Clark Goble said...

I don't see that this can possibly be a debate Davidson is participating in, seeing as how he explicitly denies that either representations or reference play a role in the mental, except in an entirely derivative sense. Nothing is "present to the mind" like a representation is supposed to be, and reference is inscrutable.

Yes, it is in a derivative sense. But I don't think that avoids the problem.

Daniel Lindquist said...

"All the examples you give are considered from the perspective of the knower and are tied to their uses and awareness but all presuppose this is in the knower and not the thing. To give sense to the term merely invert this relationship."

I don't think this is intelligible. I know what it is to see an object from a perspective (and I know no other way of seeing); I don't know what it would be to see (in some other way) an object-with-a-perspective (whatever that would mean).

I am reminded of Wittgenstein's joke: You know what it is for it to be five PM, and you know what it is to be on the surface of the sun, so surely you know what it is for it to be five PM on the surface of the sun?

"But surely the technological presentation stops the things from being unveiled in other ways. In a sense it is a refusal to clear the clearing to use an other of Heidegger's metaphors."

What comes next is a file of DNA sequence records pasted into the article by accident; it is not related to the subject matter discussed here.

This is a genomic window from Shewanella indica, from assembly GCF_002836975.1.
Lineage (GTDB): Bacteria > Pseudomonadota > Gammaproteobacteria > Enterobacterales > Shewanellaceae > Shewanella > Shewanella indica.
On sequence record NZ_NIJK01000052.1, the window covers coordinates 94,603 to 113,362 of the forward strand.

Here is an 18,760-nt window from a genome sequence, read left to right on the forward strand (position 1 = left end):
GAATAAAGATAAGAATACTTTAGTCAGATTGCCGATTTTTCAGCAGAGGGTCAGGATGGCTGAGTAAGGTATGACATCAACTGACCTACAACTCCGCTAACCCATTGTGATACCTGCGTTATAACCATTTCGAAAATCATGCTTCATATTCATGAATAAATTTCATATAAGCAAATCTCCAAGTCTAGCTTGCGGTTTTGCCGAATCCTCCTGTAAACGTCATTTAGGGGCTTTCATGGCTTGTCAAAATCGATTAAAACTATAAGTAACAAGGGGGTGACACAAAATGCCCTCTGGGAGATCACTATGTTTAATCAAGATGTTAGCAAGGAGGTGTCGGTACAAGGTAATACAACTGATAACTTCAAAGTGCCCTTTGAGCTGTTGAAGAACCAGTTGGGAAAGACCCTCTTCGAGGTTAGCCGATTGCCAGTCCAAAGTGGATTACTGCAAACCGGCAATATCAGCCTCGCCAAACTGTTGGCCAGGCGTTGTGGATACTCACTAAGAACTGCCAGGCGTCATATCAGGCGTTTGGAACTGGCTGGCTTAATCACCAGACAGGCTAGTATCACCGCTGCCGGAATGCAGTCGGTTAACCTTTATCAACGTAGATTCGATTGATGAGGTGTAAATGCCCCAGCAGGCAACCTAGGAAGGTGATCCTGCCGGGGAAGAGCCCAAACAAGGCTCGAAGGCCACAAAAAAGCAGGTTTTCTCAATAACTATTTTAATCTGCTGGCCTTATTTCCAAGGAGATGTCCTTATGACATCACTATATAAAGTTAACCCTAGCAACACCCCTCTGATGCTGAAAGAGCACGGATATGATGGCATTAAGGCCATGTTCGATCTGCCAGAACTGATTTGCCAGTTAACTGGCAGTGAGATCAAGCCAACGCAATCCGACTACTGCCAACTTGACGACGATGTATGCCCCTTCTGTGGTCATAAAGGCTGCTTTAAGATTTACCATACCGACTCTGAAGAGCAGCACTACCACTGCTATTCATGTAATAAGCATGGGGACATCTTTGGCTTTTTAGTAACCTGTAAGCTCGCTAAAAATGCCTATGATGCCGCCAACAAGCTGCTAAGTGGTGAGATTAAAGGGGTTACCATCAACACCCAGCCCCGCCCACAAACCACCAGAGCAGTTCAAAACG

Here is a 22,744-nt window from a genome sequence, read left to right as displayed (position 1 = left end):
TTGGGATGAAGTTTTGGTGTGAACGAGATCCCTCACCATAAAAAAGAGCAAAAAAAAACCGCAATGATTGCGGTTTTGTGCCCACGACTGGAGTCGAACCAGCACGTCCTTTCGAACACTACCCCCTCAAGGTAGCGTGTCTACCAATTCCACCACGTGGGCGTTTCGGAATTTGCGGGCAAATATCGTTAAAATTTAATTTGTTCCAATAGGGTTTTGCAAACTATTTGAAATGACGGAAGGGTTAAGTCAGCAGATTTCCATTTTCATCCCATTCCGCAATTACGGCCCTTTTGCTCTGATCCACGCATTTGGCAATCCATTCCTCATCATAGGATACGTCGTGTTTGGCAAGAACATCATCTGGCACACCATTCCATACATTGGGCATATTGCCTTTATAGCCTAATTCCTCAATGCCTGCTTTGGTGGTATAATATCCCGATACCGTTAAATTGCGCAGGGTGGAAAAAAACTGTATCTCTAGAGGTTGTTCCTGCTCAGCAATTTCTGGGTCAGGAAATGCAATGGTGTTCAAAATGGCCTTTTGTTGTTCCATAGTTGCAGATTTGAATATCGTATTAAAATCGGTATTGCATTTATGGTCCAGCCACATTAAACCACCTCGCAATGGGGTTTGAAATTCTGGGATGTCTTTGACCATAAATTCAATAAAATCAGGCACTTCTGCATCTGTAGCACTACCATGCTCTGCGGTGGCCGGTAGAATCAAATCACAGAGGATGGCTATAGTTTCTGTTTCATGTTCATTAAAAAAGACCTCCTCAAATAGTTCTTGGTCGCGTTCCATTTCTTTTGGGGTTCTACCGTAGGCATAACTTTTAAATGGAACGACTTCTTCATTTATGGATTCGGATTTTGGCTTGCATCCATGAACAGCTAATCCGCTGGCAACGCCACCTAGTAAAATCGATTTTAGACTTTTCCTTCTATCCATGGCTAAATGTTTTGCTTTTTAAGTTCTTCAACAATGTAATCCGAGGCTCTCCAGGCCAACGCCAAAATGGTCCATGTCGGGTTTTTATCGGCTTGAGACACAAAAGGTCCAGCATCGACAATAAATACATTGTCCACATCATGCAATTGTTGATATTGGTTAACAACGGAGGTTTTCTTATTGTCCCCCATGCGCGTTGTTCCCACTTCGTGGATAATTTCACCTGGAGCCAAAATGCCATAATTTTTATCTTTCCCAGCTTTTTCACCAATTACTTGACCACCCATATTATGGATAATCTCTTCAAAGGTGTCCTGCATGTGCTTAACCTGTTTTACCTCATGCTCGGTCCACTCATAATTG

The making-present-as-standing-reserve of technology in no way prevents other unveilings of Being. Nor does Heidegger suggest we "clear the clearing"; to overcome technology we are to await the "saving power" which is in "the danger" of technologized Being itself. "But where danger grows, is/ The saving power also..." As Heidegger says in "The Question Concerning Technology", "We look into the danger and see the growth of the saving power." If all Being is given up in standing-reserve, this is our fault, not technology's. If the little sheep of Being goes lost, it is because the "Shepherd of Being" has not kept her from the wolves.

"The Clearing" is also never "cleared"; it is the stage on which Being is given. A "cleared Clearing" would be mere emptiness, not a Clearing. And in technologization Being is given; it is given as standing-reserve. The danger of technology is not that the world may be lost, but that humanity might be "swallowed up in standing-reserve"; we might lose our capacity to be the communal creatures we are. (That this genuine loss of the capacity for sociality is not a real possibility is, I take it, a glimmering of the "saving power". Though the "technological" approach to humanity which (sometimes) makes of (some) other men tools, which is a real possibility, is surely horror enough.)

For further comments, see both responses to your blog-posts. (This line is more for Duck than anyone else, I think.)